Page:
CNMI governor signals his indecision over IPI

indecision over IPI

CNMI Governor Ralph Torres has signaled his fundamental lack of direction on the question of how to handle Imperial Pacific International and its inability to meet its financial commitments.

Although the governor had issued an official letter just last month informing the firm of his intention to suspend or revoke its casino license as a result of its failure to pay its US$15.5 million annual license fee, he now seems to have backed off the threat entirely.

“Just like every other company, we would like to keep them here and continue doing business,” the governor now says. The governor also wants to hear a statement about IPI’s goals for “the next five years.”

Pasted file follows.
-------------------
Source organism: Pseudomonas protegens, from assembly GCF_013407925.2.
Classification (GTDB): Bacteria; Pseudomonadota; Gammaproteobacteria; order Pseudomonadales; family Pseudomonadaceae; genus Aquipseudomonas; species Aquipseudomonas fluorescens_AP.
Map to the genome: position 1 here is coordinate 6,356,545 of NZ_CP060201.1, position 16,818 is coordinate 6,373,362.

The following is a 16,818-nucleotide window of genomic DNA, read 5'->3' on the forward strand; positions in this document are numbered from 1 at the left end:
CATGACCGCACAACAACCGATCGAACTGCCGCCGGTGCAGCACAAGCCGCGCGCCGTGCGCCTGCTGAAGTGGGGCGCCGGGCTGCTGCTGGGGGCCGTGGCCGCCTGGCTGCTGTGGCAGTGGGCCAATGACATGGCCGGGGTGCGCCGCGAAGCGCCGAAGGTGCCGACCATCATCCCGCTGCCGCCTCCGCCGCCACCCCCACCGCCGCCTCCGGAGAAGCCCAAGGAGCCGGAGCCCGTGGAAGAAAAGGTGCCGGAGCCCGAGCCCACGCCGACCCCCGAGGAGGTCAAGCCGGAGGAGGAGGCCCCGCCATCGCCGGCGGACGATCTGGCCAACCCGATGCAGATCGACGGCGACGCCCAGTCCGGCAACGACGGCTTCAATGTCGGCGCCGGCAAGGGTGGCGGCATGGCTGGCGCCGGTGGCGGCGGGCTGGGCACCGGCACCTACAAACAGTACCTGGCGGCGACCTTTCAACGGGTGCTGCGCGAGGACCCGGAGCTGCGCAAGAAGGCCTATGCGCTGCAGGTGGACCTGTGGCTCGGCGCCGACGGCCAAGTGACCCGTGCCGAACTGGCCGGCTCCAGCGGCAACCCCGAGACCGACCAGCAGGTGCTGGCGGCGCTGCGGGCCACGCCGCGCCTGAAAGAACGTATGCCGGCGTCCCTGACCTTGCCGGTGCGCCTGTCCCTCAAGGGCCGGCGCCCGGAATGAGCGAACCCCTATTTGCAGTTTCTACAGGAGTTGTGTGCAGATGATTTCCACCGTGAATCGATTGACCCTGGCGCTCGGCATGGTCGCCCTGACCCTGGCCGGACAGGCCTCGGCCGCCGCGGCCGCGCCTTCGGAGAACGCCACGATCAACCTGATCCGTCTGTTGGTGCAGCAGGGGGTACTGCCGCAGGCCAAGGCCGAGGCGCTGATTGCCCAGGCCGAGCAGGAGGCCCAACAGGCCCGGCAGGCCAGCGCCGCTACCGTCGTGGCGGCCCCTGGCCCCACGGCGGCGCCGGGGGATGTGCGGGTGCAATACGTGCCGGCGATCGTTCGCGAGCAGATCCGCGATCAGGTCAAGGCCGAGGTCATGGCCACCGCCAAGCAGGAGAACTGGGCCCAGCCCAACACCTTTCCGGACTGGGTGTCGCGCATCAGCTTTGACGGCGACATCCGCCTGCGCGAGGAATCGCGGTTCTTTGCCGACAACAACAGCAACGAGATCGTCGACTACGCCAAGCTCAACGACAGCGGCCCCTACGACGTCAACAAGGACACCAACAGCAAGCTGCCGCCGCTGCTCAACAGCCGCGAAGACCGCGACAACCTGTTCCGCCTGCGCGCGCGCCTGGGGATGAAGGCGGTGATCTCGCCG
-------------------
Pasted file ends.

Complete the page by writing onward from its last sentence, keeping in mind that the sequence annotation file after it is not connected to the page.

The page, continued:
IPI CEO Donald Browne has apparently sweetened the pot by stating that, should the firm have a strong partnership with the CNMI government on issues of exclusivity and other matters, they will make a US$150 million funding commitment to the project.

“It’s not the time to threaten to revoke somebody’s license in the middle of a pandemic,” declared Browne.

IPI has asked that this year’s US$15.5 million license fee instead be paid in 2029.

The governor has indicated that he wants to sit down with the attorney general, the Commonwealth Casino Commission, the legislature, and the Department of Finance to discuss how to move forward.